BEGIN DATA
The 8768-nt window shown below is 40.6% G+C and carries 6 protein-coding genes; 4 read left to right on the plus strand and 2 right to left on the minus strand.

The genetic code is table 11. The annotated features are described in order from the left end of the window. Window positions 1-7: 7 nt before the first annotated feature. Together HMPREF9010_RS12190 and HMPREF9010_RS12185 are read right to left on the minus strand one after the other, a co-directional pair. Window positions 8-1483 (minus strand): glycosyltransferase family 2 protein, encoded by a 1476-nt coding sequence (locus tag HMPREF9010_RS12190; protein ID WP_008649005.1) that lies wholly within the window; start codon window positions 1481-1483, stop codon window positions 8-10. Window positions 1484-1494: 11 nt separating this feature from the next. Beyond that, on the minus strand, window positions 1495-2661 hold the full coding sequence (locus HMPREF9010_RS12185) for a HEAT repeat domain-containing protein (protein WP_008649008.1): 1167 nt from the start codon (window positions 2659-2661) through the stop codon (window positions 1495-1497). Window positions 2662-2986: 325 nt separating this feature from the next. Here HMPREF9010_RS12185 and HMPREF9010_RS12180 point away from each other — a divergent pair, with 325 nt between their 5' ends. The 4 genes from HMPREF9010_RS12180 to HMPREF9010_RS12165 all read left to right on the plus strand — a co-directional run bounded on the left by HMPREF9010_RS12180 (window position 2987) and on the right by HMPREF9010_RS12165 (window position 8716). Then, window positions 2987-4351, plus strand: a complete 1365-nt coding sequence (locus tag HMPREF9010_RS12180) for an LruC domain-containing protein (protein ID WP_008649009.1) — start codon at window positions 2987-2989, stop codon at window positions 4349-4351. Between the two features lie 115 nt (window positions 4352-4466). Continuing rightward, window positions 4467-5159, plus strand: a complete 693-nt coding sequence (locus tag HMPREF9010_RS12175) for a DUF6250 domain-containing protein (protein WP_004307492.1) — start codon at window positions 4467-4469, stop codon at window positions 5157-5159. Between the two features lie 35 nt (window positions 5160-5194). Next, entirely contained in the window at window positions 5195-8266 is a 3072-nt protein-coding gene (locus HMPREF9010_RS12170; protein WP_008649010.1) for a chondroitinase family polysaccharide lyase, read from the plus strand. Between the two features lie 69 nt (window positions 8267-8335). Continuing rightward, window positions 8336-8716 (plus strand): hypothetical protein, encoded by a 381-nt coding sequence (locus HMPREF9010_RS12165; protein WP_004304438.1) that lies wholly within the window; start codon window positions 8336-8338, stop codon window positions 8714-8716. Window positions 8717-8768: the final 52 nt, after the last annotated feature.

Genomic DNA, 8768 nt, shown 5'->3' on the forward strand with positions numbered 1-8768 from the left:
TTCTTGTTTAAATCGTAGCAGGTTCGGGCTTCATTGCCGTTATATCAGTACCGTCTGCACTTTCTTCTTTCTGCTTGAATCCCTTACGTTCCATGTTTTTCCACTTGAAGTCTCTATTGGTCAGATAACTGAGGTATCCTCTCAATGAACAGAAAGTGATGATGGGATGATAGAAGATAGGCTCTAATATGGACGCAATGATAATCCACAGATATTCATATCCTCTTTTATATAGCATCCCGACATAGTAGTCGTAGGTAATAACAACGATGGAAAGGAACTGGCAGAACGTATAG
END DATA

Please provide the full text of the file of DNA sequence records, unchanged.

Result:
The 8768-nt window shown below is 40.6% G+C and carries 6 protein-coding genes; 4 read left to right on the plus strand and 2 right to left on the minus strand.

The genetic code is table 11. The annotated features are described in order from the left end of the window. Window positions 1-7: 7 nt before the first annotated feature. Together HMPREF9010_RS12190 and HMPREF9010_RS12185 are read right to left on the minus strand one after the other, a co-directional pair. Window positions 8-1483 (minus strand): glycosyltransferase family 2 protein, encoded by a 1476-nt coding sequence (locus tag HMPREF9010_RS12190; protein ID WP_008649005.1) that lies wholly within the window; start codon window positions 1481-1483, stop codon window positions 8-10. Window positions 1484-1494: 11 nt separating this feature from the next. Beyond that, on the minus strand, window positions 1495-2661 hold the full coding sequence (locus HMPREF9010_RS12185) for a HEAT repeat domain-containing protein (protein WP_008649008.1): 1167 nt from the start codon (window positions 2659-2661) through the stop codon (window positions 1495-1497). Window positions 2662-2986: 325 nt separating this feature from the next. Here HMPREF9010_RS12185 and HMPREF9010_RS12180 point away from each other — a divergent pair, with 325 nt between their 5' ends. The 4 genes from HMPREF9010_RS12180 to HMPREF9010_RS12165 all read left to right on the plus strand — a co-directional run bounded on the left by HMPREF9010_RS12180 (window position 2987) and on the right by HMPREF9010_RS12165 (window position 8716). Then, window positions 2987-4351, plus strand: a complete 1365-nt coding sequence (locus tag HMPREF9010_RS12180) for an LruC domain-containing protein (protein ID WP_008649009.1) — start codon at window positions 2987-2989, stop codon at window positions 4349-4351. Between the two features lie 115 nt (window positions 4352-4466). Continuing rightward, window positions 4467-5159, plus strand: a complete 693-nt coding sequence (locus tag HMPREF9010_RS12175) for a DUF6250 domain-containing protein (protein WP_004307492.1) — start codon at window positions 4467-4469, stop codon at window positions 5157-5159. Between the two features lie 35 nt (window positions 5160-5194). Next, entirely contained in the window at window positions 5195-8266 is a 3072-nt protein-coding gene (locus HMPREF9010_RS12170; protein WP_008649010.1) for a chondroitinase family polysaccharide lyase, read from the plus strand. Between the two features lie 69 nt (window positions 8267-8335). Continuing rightward, window positions 8336-8716 (plus strand): hypothetical protein, encoded by a 381-nt coding sequence (locus HMPREF9010_RS12165; protein WP_004304438.1) that lies wholly within the window; start codon window positions 8336-8338, stop codon window positions 8714-8716. Window positions 8717-8768: the final 52 nt, after the last annotated feature.

Genomic DNA, 8768 nt, shown 5'->3' on the forward strand with positions numbered 1-8768 from the left:
TTCTTGTTTAAATCGTAGCAGGTTCGGGCTTCATTGCCGTTATATCAGTACCGTCTGCACTTTCTTCTTTCTGCTTGAATCCCTTACGTTCCATGTTTTTCCACTTGAAGTCTCTATTGGTCAGATAACTGAGGTATCCTCTCAATGAACAGAAAGTGATGATGGGATGATAGAAGATAGGCTCTAATATGGACGCAATGATAATCCACAGATATTCATATCCTCTTTTATATAGCATCCCGACATAGTAGTCGTAGGTAATAACAACGATGGAAAGGAACTGGCAGAACGTATAG